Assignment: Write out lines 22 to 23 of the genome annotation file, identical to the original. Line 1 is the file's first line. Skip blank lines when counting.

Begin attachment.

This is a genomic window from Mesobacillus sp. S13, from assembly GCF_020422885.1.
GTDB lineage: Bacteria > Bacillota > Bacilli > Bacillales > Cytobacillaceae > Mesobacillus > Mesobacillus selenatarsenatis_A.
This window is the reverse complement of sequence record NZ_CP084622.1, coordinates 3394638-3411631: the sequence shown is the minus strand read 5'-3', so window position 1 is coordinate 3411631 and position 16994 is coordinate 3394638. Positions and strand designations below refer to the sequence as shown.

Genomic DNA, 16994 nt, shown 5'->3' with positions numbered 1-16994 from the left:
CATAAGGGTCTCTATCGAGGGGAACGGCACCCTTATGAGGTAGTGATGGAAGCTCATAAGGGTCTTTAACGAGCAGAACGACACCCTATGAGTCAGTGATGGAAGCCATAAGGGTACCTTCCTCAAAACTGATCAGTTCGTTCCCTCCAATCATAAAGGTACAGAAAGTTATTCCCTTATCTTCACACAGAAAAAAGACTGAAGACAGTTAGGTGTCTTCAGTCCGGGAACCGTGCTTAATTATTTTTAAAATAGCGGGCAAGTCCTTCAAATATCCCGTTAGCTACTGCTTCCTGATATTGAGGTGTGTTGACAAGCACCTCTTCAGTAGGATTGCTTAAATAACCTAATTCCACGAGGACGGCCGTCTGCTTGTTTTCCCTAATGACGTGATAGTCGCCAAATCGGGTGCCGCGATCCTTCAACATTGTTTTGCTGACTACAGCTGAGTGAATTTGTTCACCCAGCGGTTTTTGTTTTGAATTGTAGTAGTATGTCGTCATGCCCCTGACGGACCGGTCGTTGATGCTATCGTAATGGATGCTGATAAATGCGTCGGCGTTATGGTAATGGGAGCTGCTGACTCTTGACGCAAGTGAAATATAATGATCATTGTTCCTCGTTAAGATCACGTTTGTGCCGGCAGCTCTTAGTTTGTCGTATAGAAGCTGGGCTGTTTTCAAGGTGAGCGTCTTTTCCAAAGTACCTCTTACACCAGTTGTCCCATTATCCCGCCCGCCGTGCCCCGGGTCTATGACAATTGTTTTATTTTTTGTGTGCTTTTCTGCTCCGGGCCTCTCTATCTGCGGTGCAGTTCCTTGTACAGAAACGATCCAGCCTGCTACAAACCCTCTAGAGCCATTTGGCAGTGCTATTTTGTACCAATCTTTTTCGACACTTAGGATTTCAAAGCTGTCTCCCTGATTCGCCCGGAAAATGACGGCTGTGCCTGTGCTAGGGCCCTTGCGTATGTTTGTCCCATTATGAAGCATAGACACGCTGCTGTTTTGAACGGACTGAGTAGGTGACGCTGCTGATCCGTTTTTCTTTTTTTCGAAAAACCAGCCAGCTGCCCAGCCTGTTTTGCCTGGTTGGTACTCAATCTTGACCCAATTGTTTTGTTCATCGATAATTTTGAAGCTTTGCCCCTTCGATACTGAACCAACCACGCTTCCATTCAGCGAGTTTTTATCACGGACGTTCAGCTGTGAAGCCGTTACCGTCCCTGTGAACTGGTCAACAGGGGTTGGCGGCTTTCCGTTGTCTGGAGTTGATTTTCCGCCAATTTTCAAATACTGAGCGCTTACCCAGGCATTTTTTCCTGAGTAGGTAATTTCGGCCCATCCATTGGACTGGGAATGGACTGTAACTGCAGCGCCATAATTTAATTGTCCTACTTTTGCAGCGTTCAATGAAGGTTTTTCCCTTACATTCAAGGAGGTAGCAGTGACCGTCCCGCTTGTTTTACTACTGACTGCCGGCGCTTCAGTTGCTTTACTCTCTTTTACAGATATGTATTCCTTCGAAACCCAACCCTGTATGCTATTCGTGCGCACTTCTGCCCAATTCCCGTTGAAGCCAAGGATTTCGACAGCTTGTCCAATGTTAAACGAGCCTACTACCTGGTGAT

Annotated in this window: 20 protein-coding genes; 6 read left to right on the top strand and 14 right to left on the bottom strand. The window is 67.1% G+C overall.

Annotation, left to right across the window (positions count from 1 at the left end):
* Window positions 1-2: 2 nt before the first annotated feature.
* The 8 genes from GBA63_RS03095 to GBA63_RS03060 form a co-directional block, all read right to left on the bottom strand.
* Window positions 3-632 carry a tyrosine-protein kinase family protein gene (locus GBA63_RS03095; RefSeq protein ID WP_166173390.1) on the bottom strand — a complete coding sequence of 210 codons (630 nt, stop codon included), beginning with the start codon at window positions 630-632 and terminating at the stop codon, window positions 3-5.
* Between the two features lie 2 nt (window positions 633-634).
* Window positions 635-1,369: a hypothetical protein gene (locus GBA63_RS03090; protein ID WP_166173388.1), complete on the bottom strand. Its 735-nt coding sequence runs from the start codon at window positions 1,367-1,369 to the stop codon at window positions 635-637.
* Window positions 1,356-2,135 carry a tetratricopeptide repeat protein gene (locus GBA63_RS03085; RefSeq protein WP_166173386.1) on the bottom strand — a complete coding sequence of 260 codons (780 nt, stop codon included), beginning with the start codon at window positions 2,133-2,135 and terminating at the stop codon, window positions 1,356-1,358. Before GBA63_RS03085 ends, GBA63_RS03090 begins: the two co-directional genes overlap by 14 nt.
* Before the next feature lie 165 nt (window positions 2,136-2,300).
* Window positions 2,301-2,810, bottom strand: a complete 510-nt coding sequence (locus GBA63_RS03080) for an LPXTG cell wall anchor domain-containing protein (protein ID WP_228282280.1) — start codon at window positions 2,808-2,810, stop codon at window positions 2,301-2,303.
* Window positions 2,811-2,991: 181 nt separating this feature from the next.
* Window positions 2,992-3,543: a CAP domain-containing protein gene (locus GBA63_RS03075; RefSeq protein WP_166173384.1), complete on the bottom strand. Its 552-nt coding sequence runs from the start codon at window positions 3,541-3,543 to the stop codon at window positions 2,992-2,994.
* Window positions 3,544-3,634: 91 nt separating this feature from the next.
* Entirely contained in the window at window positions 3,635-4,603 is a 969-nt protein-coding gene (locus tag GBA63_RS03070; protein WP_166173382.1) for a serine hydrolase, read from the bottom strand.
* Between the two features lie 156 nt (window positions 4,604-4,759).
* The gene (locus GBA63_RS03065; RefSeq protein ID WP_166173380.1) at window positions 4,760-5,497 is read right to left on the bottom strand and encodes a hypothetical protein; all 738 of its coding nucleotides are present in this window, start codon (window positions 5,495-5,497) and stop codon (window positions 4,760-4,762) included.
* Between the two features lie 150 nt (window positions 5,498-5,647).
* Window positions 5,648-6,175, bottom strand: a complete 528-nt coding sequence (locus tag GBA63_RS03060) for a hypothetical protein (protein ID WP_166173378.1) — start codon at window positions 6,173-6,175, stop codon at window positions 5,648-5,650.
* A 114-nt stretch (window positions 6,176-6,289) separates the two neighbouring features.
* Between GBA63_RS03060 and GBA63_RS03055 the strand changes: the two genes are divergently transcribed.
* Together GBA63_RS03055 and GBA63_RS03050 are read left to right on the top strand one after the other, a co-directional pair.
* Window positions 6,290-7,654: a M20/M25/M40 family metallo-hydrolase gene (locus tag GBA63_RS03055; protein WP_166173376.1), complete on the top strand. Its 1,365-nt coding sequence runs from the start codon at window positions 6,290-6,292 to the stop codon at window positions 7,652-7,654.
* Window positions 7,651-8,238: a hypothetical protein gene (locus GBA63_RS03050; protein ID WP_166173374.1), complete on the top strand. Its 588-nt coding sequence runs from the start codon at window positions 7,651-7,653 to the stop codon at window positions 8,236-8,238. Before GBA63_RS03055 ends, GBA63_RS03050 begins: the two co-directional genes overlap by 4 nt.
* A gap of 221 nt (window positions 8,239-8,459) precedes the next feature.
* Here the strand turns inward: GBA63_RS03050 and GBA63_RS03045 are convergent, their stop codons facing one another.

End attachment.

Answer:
* Between the two features lie 150 nt (window positions 5,498-5,647).
* Window positions 5,648-6,175, bottom strand: a complete 528-nt coding sequence (locus tag GBA63_RS03060) for a hypothetical protein (protein ID WP_166173378.1) — start codon at window positions 6,173-6,175, stop codon at window positions 5,648-5,650.